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Permanent link (DOI): https://doi.org/10.7939/R3NV99Q98

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Identifying Cognate Sets Across Dictionaries of Related Languages Open Access

Descriptions

Other title
Subject/Keyword
cognates
machine learning
natural language processing
computational linguistics
computational diachronic linguistics
Type of item
Thesis
Degree grantor
University of Alberta
Author or creator
St Arnaud, Adam, J.J.
Supervisor and department
Kondrak, Grzegorz (Computing Science)
Examining committee member and department
Amaral, J. Nelson (Computing Science)
Beck, David (Linguistics)
Department
Department of Computing Science
Specialization

Date accepted
2017-04-26T11:14:28Z
Graduation date
2017-11:Fall 2017
Degree
Master of Science
Degree level
Master's
Abstract
Cognates are words in related languages that have originated from the same word in an ancestor language, such as the English/German word pair father/Vater. Cognate information is critical in the field of historical linguistics, where it is used to determine the relationships between languages and to construct the ancestor languages they originated from. Most recent work in cognate identification focuses on the task of clustering cognates within lists of words each having an identical definition. In that task, only orthographic or phonetic information about a word is utilized when making cognate judgments. We present a system for the more challenging task of identifying cognate sets across dictionaries of related languages. The likelihood of a cognate relationship is calculated on the basis of a rich set of features that capture both phonetic and semantic similarity, as well as the presence of regular sound correspondences. The pairwise similarity scores are combined with an average-score clustering algorithm to create sets of words from different languages that may originate from a common proto-word. When tested on the Algonquian language family, our system detects 63% of cognate sets while maintaining cluster purity of 70%.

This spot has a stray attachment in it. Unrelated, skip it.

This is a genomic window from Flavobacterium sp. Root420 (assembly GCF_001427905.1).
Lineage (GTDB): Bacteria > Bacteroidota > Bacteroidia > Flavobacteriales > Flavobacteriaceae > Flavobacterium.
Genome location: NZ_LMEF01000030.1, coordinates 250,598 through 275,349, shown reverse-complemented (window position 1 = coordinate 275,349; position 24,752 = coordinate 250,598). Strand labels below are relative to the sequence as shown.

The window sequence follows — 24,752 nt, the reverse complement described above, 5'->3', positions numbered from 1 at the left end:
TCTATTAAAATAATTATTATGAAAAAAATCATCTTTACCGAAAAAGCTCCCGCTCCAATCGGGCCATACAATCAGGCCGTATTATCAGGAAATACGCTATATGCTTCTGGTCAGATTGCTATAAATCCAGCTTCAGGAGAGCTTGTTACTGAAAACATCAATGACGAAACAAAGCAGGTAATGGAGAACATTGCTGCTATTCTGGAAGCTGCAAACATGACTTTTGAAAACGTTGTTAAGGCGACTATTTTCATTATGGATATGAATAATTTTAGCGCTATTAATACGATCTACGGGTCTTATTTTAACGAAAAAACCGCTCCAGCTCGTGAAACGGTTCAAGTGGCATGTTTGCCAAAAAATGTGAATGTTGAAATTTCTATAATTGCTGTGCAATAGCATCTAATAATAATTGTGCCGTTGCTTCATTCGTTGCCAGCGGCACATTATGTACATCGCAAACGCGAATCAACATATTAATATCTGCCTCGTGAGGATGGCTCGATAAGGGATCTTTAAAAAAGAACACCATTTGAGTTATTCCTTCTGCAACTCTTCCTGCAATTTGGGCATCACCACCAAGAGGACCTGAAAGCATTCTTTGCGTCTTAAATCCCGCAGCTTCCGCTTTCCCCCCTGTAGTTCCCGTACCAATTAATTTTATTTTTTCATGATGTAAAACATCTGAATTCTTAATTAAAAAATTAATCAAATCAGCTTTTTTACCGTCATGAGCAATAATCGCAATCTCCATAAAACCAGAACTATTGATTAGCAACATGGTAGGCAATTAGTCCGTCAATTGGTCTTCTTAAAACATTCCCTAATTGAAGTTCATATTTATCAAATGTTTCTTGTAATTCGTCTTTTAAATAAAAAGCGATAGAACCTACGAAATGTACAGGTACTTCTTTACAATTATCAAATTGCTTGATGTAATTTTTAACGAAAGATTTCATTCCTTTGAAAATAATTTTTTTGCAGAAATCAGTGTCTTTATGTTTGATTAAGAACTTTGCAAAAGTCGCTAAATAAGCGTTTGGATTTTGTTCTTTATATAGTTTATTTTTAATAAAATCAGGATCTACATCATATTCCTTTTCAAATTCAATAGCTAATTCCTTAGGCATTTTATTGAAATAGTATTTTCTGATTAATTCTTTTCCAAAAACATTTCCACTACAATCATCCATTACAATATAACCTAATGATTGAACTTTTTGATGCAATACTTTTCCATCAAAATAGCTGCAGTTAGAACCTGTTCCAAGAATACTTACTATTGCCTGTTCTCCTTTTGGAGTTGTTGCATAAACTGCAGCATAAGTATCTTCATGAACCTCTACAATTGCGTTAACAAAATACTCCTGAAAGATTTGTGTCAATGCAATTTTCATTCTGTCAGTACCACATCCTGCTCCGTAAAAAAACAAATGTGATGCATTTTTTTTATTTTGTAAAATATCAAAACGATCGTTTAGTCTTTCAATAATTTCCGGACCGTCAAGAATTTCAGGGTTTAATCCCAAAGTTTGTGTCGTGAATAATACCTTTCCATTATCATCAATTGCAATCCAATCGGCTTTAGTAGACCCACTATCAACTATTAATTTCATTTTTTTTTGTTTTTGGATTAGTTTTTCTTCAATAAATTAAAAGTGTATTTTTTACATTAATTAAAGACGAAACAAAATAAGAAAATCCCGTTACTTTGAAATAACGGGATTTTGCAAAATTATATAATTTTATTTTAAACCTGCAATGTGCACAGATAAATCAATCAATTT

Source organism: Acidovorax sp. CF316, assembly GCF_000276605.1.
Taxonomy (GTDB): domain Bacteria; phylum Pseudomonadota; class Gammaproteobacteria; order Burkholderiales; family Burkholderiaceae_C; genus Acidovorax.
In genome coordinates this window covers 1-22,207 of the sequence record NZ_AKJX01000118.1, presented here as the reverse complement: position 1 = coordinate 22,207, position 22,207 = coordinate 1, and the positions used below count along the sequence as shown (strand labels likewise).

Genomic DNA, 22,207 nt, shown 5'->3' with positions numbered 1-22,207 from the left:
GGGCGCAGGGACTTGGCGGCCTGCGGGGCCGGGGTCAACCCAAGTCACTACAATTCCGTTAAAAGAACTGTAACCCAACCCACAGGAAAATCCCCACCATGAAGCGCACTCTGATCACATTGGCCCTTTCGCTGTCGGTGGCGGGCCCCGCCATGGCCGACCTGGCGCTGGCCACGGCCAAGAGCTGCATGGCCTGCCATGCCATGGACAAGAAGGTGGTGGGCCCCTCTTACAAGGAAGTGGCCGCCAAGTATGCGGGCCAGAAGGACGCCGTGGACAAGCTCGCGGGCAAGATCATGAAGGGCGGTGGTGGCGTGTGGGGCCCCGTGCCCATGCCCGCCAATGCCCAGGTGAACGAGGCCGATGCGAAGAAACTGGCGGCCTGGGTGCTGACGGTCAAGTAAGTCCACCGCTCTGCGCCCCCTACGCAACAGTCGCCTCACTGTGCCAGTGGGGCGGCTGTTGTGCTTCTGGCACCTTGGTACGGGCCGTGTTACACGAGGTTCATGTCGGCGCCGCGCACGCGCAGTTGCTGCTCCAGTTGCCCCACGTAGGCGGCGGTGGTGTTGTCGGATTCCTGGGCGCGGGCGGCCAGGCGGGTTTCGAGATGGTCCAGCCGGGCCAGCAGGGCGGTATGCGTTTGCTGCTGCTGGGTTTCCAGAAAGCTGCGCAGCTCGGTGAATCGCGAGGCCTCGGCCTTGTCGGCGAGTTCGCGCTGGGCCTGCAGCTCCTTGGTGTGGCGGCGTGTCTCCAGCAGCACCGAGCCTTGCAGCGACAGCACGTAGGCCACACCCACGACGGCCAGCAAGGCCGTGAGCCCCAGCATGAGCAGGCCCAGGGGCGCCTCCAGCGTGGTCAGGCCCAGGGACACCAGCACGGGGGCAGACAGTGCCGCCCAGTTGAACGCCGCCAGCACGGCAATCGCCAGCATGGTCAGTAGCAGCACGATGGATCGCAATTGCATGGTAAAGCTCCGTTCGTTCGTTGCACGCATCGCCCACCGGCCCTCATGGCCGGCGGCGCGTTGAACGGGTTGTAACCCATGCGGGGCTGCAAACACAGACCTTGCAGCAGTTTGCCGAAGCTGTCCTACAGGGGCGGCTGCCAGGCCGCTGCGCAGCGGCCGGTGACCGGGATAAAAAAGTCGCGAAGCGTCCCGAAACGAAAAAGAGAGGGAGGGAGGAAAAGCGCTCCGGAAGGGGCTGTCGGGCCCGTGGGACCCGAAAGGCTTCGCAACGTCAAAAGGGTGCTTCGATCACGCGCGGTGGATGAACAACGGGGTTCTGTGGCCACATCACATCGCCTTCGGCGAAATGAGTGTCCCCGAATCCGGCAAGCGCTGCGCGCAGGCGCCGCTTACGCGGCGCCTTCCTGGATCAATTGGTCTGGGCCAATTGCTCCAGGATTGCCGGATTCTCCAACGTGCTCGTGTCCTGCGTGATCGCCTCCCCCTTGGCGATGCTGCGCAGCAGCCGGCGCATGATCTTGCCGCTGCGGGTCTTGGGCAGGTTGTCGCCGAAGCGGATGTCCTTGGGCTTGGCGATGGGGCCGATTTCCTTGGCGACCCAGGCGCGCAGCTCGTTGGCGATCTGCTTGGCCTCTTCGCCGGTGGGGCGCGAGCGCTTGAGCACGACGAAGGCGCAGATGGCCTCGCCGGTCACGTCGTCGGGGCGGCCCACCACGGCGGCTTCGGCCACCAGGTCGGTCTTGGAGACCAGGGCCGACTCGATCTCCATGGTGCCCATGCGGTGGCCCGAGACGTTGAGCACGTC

Language
English
DOI
doi:10.7939/R3NV99Q98
Rights
This thesis is made available by the University of Alberta Libraries with permission of the copyright owner solely for the purpose of private, scholarly or scientific research. This thesis, or any portion thereof, may not otherwise be copied or reproduced without the written consent of the copyright owner, except to the extent permitted by Canadian copyright law.
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